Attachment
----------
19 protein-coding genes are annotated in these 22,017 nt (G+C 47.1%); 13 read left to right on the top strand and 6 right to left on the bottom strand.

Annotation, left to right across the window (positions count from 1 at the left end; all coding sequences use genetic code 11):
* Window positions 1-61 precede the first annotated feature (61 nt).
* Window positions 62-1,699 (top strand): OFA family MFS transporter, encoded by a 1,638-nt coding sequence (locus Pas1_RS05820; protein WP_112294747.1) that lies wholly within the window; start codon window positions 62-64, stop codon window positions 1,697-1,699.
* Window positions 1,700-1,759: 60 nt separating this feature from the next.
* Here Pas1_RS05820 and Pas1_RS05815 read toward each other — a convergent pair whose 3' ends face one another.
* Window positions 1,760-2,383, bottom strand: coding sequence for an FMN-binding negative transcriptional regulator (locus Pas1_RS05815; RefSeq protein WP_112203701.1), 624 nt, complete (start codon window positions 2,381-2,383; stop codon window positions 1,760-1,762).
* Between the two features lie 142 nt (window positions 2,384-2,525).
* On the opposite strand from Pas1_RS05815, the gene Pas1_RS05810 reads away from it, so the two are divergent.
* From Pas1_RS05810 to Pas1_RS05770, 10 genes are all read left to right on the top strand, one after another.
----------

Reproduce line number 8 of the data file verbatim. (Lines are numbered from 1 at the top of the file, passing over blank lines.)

* Between the two features lie 142 nt (window positions 2,384-2,525).